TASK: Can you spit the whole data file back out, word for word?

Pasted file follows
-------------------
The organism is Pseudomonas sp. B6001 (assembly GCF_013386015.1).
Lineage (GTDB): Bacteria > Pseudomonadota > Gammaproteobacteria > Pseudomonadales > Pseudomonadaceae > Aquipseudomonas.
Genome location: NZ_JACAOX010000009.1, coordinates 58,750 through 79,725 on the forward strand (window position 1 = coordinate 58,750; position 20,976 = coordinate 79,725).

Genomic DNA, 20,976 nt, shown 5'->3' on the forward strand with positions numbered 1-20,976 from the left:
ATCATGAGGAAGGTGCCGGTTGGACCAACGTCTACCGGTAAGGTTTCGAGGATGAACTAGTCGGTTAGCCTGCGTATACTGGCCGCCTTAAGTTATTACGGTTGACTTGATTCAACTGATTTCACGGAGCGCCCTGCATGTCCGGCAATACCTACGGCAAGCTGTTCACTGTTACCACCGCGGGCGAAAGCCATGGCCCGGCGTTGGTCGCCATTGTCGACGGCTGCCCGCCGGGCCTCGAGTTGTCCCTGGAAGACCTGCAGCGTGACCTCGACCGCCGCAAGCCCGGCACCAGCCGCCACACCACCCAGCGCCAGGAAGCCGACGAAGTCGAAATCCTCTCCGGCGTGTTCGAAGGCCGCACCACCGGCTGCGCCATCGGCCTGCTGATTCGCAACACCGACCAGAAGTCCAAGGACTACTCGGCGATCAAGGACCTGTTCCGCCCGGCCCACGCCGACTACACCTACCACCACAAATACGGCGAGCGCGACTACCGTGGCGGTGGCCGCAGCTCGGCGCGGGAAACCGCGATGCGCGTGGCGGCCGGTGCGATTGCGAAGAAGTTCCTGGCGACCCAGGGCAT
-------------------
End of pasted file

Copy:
The organism is Pseudomonas sp. B6001 (assembly GCF_013386015.1).
Lineage (GTDB): Bacteria > Pseudomonadota > Gammaproteobacteria > Pseudomonadales > Pseudomonadaceae > Aquipseudomonas.
Genome location: NZ_JACAOX010000009.1, coordinates 58,750 through 79,725 on the forward strand (window position 1 = coordinate 58,750; position 20,976 = coordinate 79,725).

Genomic DNA, 20,976 nt, shown 5'->3' on the forward strand with positions numbered 1-20,976 from the left:
ATCATGAGGAAGGTGCCGGTTGGACCAACGTCTACCGGTAAGGTTTCGAGGATGAACTAGTCGGTTAGCCTGCGTATACTGGCCGCCTTAAGTTATTACGGTTGACTTGATTCAACTGATTTCACGGAGCGCCCTGCATGTCCGGCAATACCTACGGCAAGCTGTTCACTGTTACCACCGCGGGCGAAAGCCATGGCCCGGCGTTGGTCGCCATTGTCGACGGCTGCCCGCCGGGCCTCGAGTTGTCCCTGGAAGACCTGCAGCGTGACCTCGACCGCCGCAAGCCCGGCACCAGCCGCCACACCACCCAGCGCCAGGAAGCCGACGAAGTCGAAATCCTCTCCGGCGTGTTCGAAGGCCGCACCACCGGCTGCGCCATCGGCCTGCTGATTCGCAACACCGACCAGAAGTCCAAGGACTACTCGGCGATCAAGGACCTGTTCCGCCCGGCCCACGCCGACTACACCTACCACCACAAATACGGCGAGCGCGACTACCGTGGCGGTGGCCGCAGCTCGGCGCGGGAAACCGCGATGCGCGTGGCGGCCGGTGCGATTGCGAAGAAGTTCCTGGCGACCCAGGGCAT